Rebuttal

Licence to Fish: No Time to Cry

body of water

What, if anything, can France do in its latest fishing dispute with the UK?

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Tensions have been rising in the last week between France and the UK over fishing.  The AUKUS pact had contributed to a frosty atmosphere, before the announcement by the government of Jersey that only issued 64 full licenses and 31 provisional ones to fish in the six to twelve mile zone around the island, rejecting another 75.  Moreover, only 12 of 47 recent applications to fish in UK waters more generally have been successful – though in this article we’ll concentrate on Jersey, which was the flashpoint of tensions earlier this year.

French reactions have been generally hostile, though not uniformly so – no doubt with one eye on the coming elections, and empowered by the lack of a moderating influence from German politicians embroiled in coalition negotiations.  The maritime minister Annick Girardin has accused the UK of ‘totally unacceptable and inadmissible’ behaviour, hinted at re-opening ‘the energy question’ of Jersey’s electricity supply, and mooted threats to the status of UK students in France, motorway access for UK goods and ‘commercial flows’ more broadly.

Yet what can France actually do?  The French government can certainly turn a blind eye to the anti-British protests of French fishermen.  Official state retaliation, however, may be more problematic.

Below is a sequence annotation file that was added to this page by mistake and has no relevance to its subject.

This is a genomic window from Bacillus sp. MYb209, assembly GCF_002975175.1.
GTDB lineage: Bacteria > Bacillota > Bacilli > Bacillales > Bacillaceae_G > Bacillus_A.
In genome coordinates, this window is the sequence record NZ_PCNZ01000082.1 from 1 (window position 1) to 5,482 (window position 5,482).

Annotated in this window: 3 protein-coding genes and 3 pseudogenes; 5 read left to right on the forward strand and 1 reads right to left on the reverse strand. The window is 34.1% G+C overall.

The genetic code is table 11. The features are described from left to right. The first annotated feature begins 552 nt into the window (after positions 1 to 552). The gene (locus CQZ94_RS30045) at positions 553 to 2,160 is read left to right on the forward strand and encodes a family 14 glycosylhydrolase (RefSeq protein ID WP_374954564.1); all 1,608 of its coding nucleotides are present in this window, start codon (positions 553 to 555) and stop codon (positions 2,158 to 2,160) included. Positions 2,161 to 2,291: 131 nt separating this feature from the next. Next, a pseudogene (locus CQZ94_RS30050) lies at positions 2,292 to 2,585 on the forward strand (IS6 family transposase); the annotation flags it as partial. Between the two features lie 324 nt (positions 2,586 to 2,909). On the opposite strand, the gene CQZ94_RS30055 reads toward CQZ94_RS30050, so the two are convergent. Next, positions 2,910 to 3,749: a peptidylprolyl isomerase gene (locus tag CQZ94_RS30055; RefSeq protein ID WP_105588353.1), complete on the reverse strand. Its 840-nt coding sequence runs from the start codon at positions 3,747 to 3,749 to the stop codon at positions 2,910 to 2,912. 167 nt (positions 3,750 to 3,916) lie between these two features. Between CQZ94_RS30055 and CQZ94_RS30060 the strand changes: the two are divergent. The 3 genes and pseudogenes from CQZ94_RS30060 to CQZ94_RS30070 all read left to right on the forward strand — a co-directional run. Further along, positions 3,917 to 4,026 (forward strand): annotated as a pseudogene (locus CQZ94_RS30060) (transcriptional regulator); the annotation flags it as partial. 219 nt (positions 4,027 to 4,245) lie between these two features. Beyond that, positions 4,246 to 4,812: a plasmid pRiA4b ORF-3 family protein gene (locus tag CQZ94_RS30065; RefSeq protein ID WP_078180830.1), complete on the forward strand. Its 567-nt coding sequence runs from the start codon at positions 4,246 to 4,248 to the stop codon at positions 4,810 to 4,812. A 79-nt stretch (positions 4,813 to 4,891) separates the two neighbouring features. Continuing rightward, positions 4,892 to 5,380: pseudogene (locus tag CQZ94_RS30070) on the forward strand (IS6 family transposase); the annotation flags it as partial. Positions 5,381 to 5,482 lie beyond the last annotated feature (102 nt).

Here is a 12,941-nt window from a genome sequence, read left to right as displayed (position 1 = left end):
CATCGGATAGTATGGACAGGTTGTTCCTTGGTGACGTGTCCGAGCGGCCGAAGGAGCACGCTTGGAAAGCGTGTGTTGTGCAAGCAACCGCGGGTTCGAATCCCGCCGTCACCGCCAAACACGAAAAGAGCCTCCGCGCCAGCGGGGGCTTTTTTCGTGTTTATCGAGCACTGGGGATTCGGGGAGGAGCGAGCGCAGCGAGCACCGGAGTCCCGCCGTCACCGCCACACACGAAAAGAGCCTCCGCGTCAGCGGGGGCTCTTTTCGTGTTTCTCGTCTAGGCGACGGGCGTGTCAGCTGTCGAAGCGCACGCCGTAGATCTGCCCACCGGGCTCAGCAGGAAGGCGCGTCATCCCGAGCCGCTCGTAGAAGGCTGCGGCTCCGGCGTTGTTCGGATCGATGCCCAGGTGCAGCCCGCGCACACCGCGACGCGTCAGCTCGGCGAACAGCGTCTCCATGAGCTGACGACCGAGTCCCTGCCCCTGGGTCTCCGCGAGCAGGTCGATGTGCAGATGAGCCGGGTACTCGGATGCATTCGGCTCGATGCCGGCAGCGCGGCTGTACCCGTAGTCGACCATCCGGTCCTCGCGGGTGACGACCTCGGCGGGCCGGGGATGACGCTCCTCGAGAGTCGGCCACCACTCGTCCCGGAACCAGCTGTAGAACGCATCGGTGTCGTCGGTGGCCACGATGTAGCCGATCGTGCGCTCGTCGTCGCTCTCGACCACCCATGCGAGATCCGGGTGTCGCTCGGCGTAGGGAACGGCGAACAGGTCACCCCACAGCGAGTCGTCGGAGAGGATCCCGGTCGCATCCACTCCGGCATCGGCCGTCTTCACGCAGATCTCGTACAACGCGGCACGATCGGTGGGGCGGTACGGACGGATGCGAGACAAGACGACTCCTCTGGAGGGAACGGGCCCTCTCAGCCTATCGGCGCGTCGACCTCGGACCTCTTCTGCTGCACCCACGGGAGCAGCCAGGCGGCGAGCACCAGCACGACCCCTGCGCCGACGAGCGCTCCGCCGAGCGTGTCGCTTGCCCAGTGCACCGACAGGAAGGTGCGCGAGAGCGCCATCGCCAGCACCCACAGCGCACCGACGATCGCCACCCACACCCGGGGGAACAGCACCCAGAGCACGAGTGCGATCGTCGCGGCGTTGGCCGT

The Trade and Co-operation Agreement’s Heading on fishing (pp. 642-74) provides that the fishing party may take proportionate measures against the host country if it denies access or reduces the quota unreasonably.  The host then has the right to take the dispute to arbitration (see Articles 501 and 506 of the TCA).  If the host is successful and the panel finds that the measures are disproportionate, the panel may be asked to sanction a proportionate response by the host in turn.

Article 502 of the Trade and Co-operation Agreement provides (for Guernsey and Jersey) that licenses be granted on essentially historic grounds (Art. 502 (2) (a)).

Here lies the problem.  The licenses in dispute are in addition to a number granted earlier in the year.  As such, they are likely to be for boats that lack evidence of a historic right to fish: which might be GPS data from chart plotter records, local witness testimony, past dealings with Channel Island officials and markets, and so on.  Many of these requests may simply be opportunistic, rather than from boats with actual historic connections to the area.

Indeed, to Julien Mouton, head of one Normandy fishing committee, the number of licenses granted ‘appears coherent regarding the boats that truly work in these zones’.

For this reason the European Commission has been much less heated in its response than many French stakeholders.  It has asked for more information on the UK’s decision-making process – possibly because it wishes to assess its chances of success at arbitration before it accepts French demands for sanctions.  With that said, it is possible that it will take the plunge – and that relations will grow frostier still as French boats ‘prepare to go into attack against St Helier’.  A different kind of ‘winter of discontent’ may be in the offing.

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